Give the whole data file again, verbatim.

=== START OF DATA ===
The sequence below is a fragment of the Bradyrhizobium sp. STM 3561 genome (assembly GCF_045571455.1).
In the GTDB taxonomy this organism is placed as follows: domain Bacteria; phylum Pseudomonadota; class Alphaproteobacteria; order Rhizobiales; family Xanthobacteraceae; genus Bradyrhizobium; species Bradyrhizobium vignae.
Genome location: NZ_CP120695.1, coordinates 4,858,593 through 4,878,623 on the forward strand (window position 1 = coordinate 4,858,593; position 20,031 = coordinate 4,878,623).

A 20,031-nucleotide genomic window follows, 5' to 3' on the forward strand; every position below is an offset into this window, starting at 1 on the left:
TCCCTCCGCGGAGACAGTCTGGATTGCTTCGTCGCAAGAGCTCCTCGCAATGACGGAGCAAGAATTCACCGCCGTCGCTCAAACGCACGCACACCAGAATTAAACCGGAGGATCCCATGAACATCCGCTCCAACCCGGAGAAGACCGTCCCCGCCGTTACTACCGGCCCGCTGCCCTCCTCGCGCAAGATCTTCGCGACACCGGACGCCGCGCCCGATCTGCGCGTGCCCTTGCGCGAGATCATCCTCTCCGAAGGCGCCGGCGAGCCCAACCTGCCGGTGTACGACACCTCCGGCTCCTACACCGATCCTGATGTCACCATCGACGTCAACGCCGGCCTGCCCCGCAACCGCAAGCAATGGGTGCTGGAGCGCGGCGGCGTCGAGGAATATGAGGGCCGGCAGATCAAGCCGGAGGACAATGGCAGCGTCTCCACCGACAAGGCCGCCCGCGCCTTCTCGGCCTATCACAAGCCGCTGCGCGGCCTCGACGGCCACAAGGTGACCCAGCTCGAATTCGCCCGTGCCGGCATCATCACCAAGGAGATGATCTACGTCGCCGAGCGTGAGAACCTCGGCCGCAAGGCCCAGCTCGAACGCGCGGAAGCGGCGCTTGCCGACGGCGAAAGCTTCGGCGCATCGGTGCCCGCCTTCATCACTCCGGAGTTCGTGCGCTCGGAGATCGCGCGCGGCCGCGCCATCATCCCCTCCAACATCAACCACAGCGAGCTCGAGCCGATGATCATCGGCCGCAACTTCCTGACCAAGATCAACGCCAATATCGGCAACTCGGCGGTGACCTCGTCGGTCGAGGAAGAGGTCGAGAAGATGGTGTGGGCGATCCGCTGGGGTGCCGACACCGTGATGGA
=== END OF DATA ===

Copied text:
The sequence below is a fragment of the Bradyrhizobium sp. STM 3561 genome (assembly GCF_045571455.1).
In the GTDB taxonomy this organism is placed as follows: domain Bacteria; phylum Pseudomonadota; class Alphaproteobacteria; order Rhizobiales; family Xanthobacteraceae; genus Bradyrhizobium; species Bradyrhizobium vignae.
Genome location: NZ_CP120695.1, coordinates 4,858,593 through 4,878,623 on the forward strand (window position 1 = coordinate 4,858,593; position 20,031 = coordinate 4,878,623).

A 20,031-nucleotide genomic window follows, 5' to 3' on the forward strand; every position below is an offset into this window, starting at 1 on the left:
TCCCTCCGCGGAGACAGTCTGGATTGCTTCGTCGCAAGAGCTCCTCGCAATGACGGAGCAAGAATTCACCGCCGTCGCTCAAACGCACGCACACCAGAATTAAACCGGAGGATCCCATGAACATCCGCTCCAACCCGGAGAAGACCGTCCCCGCCGTTACTACCGGCCCGCTGCCCTCCTCGCGCAAGATCTTCGCGACACCGGACGCCGCGCCCGATCTGCGCGTGCCCTTGCGCGAGATCATCCTCTCCGAAGGCGCCGGCGAGCCCAACCTGCCGGTGTACGACACCTCCGGCTCCTACACCGATCCTGATGTCACCATCGACGTCAACGCCGGCCTGCCCCGCAACCGCAAGCAATGGGTGCTGGAGCGCGGCGGCGTCGAGGAATATGAGGGCCGGCAGATCAAGCCGGAGGACAATGGCAGCGTCTCCACCGACAAGGCCGCCCGCGCCTTCTCGGCCTATCACAAGCCGCTGCGCGGCCTCGACGGCCACAAGGTGACCCAGCTCGAATTCGCCCGTGCCGGCATCATCACCAAGGAGATGATCTACGTCGCCGAGCGTGAGAACCTCGGCCGCAAGGCCCAGCTCGAACGCGCGGAAGCGGCGCTTGCCGACGGCGAAAGCTTCGGCGCATCGGTGCCCGCCTTCATCACTCCGGAGTTCGTGCGCTCGGAGATCGCGCGCGGCCGCGCCATCATCCCCTCCAACATCAACCACAGCGAGCTCGAGCCGATGATCATCGGCCGCAACTTCCTGACCAAGATCAACGCCAATATCGGCAACTCGGCGGTGACCTCGTCGGTCGAGGAAGAGGTCGAGAAGATGGTGTGGGCGATCCGCTGGGGTGCCGACACCGTGATGGA